In order to investigate a rhythmic movement ability of mentally retarded children, temporal accuracy of tapping task and stepping task were measured. On the tapping test, subjects were required to tap a key on the table exactly to sound signals being presented at a fixed time interval (900 msec). Being performed with their forefinger, this task was categorized as fine motor movement. In contrast, the stepping test was categorized as gross motor movement. Subjects were required to step on a given plate exactly to the sound signals. The tempo of the signals was the same as the one on the tapping test. The temporal accuracy of each test was assessed on the basis of timing error to the correct tempo from polygraphic records of 30 repetitive tappings or steppings. The mentally retarded subjects were 36 males (ages, 7-19; IQs, below 75). Their performances on both tests were compared with those of normal children (571 males, ages, 5-17). The metally retarded children at all age levels showed significantly greater error values than the comparative children. In order to compare the groups, the error values were transformed into T scores, the norm being constructed from the mean and SD of the nonretarded group of the same age and sex. On the tapping test, mean error score of retarded children was 60.9, being significantly greater than that of normal children (50.0). On the stepping test, the retarded children also showed a significantly greater mean error score (75.1) than the nonretarded (50.0). Consequently, the ratio of the tapping to the stepping test scores for the retarded group was 1.23. The results suggested that the retarded children lagged behind on the gross motor movement. Such tendency was observed in all age groups and was conspicuous in younger groups. The results were disscussed in terms of abilities of time perception, effector anticipation and effector efficiency.
This study investigated developmental changes in strategies to determine a social preference order, given a set of individual preference orders. Experiment I examined how a social preference (decision as a group) was determined when each member's preference order was known. Seventy-four 5th graders and 86 undergraduates participated in this experiment. Subjects were shown patterns of individual preference orders of A, B, and C given by members of a group of three. One example is given below. _??_ The task was to decide upon a social preference order of three alternatives A, B, and C based on such preference order patterns. Experiment II aimed at examining more closely how children and undergraduates would make such decisions. Subjects were asked to describe in detail how they had decided such orders under two conditions. In PN (Positive-Negative) condition, each member's preference concerning the three alternatives were expressed as “Most desirable”,“Neutral”, and “Most undesirable”. In O (Order) condition, alternatives were all thought to be desirable, in a first, second, and third order. Seventy-two 5th graders, ninety 8th graders and eighty-six undergraduates participated in the experiment. The main results were as follows. 1. Majority of decisions made by subjects were consistent when patterns of the individual preference order given by three members were the same. 2. From analyzing subjects' own descriptions of the strategies of making decision, four underlying principles emerged:(1) minority-oriented majority rule (2) concession-oriented principle (3) majority rule (4) local majority rule. 3. While most of 5th graders adopted the local majority rule, 8th graders and undergraduates adopted the variety of principles. 4. As for 8th graders and undergraduates, the concession- oriented principle was adopted more often in the PN condition than in the O condition. Implications of these findings were discussed.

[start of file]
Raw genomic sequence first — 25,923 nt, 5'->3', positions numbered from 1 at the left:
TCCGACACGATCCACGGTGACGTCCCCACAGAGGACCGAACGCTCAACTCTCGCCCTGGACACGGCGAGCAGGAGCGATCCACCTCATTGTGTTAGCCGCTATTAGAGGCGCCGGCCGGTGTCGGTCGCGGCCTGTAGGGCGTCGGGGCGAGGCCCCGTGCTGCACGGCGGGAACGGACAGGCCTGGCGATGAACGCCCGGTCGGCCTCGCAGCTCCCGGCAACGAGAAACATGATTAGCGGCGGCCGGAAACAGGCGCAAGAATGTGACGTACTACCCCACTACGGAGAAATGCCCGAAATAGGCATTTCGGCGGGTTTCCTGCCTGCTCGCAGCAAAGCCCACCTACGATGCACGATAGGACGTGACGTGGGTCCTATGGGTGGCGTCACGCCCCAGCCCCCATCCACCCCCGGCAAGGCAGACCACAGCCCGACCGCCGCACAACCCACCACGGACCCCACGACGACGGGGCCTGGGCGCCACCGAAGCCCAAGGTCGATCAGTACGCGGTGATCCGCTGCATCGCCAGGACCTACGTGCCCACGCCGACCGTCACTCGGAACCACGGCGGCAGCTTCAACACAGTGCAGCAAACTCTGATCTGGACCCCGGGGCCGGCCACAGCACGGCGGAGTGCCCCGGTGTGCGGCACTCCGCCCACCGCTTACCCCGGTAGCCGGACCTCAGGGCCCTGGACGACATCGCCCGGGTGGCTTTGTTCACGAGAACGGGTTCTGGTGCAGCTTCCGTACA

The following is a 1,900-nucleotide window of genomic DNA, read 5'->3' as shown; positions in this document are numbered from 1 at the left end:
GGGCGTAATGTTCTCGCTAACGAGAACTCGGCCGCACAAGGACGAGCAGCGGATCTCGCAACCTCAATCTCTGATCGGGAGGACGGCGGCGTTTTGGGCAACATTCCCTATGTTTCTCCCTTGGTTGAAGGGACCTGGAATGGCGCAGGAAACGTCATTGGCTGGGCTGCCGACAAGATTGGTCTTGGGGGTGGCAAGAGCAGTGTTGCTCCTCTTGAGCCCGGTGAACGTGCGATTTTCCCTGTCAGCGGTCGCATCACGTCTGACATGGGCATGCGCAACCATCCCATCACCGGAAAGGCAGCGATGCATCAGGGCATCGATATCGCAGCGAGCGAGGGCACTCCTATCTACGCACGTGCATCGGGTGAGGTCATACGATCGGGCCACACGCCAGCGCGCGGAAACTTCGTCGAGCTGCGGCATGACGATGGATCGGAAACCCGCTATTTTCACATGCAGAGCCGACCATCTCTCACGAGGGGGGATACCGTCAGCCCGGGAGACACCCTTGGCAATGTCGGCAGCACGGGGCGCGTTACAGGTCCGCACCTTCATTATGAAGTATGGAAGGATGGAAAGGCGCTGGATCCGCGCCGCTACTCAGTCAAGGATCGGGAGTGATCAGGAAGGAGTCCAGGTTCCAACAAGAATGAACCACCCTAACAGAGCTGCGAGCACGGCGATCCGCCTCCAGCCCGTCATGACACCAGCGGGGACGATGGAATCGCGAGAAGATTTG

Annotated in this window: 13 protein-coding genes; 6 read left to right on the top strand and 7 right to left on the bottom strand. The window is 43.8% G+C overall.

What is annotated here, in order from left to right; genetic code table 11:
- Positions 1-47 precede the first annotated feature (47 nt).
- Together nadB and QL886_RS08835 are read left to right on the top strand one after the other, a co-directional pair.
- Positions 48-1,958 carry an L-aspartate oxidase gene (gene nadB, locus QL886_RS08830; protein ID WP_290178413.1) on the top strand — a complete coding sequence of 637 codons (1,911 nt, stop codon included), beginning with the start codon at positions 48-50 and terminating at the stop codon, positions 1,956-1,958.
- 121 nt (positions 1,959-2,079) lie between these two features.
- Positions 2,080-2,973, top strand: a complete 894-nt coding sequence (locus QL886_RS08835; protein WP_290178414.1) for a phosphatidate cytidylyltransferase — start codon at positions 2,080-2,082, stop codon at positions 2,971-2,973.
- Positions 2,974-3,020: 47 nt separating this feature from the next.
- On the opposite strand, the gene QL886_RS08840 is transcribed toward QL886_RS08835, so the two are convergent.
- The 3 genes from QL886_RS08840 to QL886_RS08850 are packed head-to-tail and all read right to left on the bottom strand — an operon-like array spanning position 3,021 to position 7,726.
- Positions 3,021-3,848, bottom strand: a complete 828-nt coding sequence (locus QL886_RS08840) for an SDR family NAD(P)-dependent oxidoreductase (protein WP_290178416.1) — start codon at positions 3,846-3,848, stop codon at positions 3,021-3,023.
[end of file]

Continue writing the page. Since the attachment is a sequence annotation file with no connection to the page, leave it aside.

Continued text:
It has been widely reported that performance of the deaf differs from performance of the hearing in various memory tasks. However, it has been unclear under what condition the deaf show equal proficient performance, compared with the hearing. So, on the basis of the theory of A. L. Brown (1975), we attempted to identity the condition where memory performance of the deaf might not be deficient. The judgment of relative recency task was given to deaf and hearing subjects. Four groups of subjects took part in this experiment: deaf children, deaf adults, hearing children, and hearing adults. The procedure was as follows: A long sequence of pictures was presented to the subjects. The sequence consisted of 84 inspection items (72 to-be-tested items and 12 filler items) and 36 test items. Each test item contained two pictures, both of which had occurred previously as inspection items in the sequence. Whenever a test item was presented, the subjects were required to make a judgment on which test pair had been presented later. Two spacing variables were manipulated: Lag and Separation. Lag referred to the number of items intervening between the test item and the most recent inspection item of the test pair and separation referred to the number of items intervening between the first presentation of each of the test pair. The results might be summarized as follows: First, the analysis of the total correct responses revealed that compared to the results of A. L. Brown (1973), no developmental difference between children and adults was observed, and influence of hearing loss on the judgment task showed no significance, either. Second, separate ANOVA's were conducted on four groups of subjects with Lag and Separation as within-subjects factors. Some main effects for both of Lag and Separation in deaf adults, hearing adults, and hearing children were shown. The interaction between Lag and Separation was also significant in hearing children, but not in the remaining two groups. The analysis for deaf children showed that although there was a main effect for Lag, the main effect for Separation and the interaction between the two factors were not significant. The implications of these findings for deaf memory were discussed.